• proper accounting records have been kept by the foundation as far as appears from our examination of those records; and
  • the financial statements on pages 3 to 8 comply with generally accepted accounting practice; give a true and fair view of the financial position of the foundation as at 31 March, 2009 and the results of its operations for the year ended on that date.

AGMcrowd

No budget for the coming year was presented to the meeting.

Barry Young said in his annual report the PCF had had a “most interesting” year, but had emerged as a “more mature organisation better equipped to meet its future obligations”.

It had been affected by the recession, but conservative policies meant it was protected from losses on investments.

“Lower bank interest rates have been the cause of main concern and with commitments to projects (including research) reserves have been reduced.

“Care needs to be taken to maintain reserves at a level where they provide adequate return to enable the Foundation to fulfill the role now expected of it.”

The Foundation continued its financial support of a project seeking markers of biological behaviour in prostate cancer tumours, having given $153,000 over two years.

“Other applications for funding have been postponed until the financial situation clarifies,” he told the meeting.

The PCF funded a project in Palmerston North involving health checks for 100 men and the results of analysis were received two days before the meeting, not leaving enough time for him to absorb and relay them.

In answer to a question from the floor, he said the Foundation would be making submissions to the upcoming inquiry into prostate cancer screening by Parliament’s Health Select Committee. These were being prepared by the organisation’s medical committee in time for the submission deadline of August 21.

The PCF has embarked on a replacement fund-raising campaign called Blue September, which was outlined to the meeting by the NZ representatives of an Australian marketing company called MWC Media.

The representatives showed charts indicating that sponsors lined up for the campaign this year would donate about $150,000.

One, Watties, has agreed to produce a line of baked beans in cans coloured the foundation’s new blue.

Other ideas came forward from the floor of the meeting, including Lin Tucker’s suggestion the foundation should persuade a prophylactic company to make blue condoms.

The Blue September re-branding has so far cost the PCF $168,000.

The PCF has 329 paid-up members and active local branch organisations in Whangarei, North Harbour, South Auckland, Hamilton, Tauranga, New Plymouth, Gisborne, Hawkes Bay, Wairarapa, Mana, Otaki, Wellington, Nelson, Canterbury, Dunedin and Southland. An organiser has been found to set up branches in Auckland.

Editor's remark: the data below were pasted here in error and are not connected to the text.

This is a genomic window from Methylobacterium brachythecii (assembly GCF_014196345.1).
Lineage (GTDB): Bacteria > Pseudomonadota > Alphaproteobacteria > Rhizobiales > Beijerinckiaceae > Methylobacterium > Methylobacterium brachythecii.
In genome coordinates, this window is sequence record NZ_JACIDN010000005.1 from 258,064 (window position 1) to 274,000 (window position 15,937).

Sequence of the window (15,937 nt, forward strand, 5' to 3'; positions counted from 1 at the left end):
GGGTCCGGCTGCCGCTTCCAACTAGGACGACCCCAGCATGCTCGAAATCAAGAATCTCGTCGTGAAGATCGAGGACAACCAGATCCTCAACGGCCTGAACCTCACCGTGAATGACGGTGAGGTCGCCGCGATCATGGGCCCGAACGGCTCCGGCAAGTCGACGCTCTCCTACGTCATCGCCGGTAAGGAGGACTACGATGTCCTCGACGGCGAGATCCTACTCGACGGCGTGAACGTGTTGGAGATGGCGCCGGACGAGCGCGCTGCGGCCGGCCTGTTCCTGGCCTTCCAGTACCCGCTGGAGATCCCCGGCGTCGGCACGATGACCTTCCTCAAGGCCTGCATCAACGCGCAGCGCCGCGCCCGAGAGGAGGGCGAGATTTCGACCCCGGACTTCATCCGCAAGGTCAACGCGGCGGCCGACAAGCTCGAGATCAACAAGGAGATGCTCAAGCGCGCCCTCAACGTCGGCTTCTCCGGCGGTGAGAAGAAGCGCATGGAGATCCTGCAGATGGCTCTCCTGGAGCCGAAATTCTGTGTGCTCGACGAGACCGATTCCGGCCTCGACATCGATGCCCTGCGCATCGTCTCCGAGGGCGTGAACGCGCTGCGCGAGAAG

Early in the meeting, members saw brief extracts from the first two DVDs of a series on prostate cancer being made by veteran TV producer Robert Boyd-Bell. Featuring top urologists, the videos are being progressively posted on the Foundation’s website.

The meeting was followed by a dinner:

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ABOVE: Executive Committee member Dene Ainsworth (left) in serious discussion with immediate past Vice-President Ans Parder, Christchurch.

Dinner Ian Chapman

ABOVE: Ian Chapman, Nelson, who was re-elected to the executive committee.

Dinner Ian Morrieson

ABOVE: Doreen and Ian Morrison, who run the foundation’s branch in Mana north of Wellington.

DinnerGeneral

ABOVE: Prostablog blogger Jim Tucker (bald, at left) in conversation with Jan Ainsworth.

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JULY 25: PROSTABLOG NZ:  Barry Young, long-serving president of the NZ Prostate Cancer Foundation, was re-elected for his sixth term today, but this may be his last.

Barry, who has been involved with the foundation for a decade and has become known as its media figurehead, says he will be stepping down as foundation CEO, but will continue as president for at least another year to ensure continuity.

About 50 people attended the foundation’s annual meeting in Napier today, electing a new executive committee.

The meeting got a first look at a new series of DVDs on prostate cancer, fronted by prominent urologists Robin Smart and Peter Davison, and featuring celebrity patients like broadcaster Paul Holmes, as well as former All Black captain Buck Shelford, who suffered a different form of cancer but who campaigns on behalf of Maori men who suffer prostate cancer.

The series explains all aspects of prostate cancer screening and treatment and is now available on the foundation’s website.

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Barry Young at today’s prostate cancer foundation AGM showing Lin Tucker one of the balloons – coloured blue to match the organisation’s new fund-raising brand, Blue September – used in a marketing demonstration.

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JULY 17: PROSTABLOG NZ: We’ve arrived!

Prostablog has been “adopted” by the Prostate Cancer Foundation of New Zealand as its blog and there is now a link to us from the foundation’s website.

PCF

It’s been a good week for Prostablog in other ways: on Wednesday we had 225 hits, our biggest ever readership since the site began on April 1.

Page loads now average about 150 a day, not counting those who have an RSS feed (not counted by StatCounter).

The site has had 8385 hits in its two and a half months.

This is the 599th post.

The biggest readership is from the US (about 45%), while NZ viewers make up between 25% and 30%. The chart below shows where some of the last 2000 hits came from (the chart on StatCounter is much longer than this):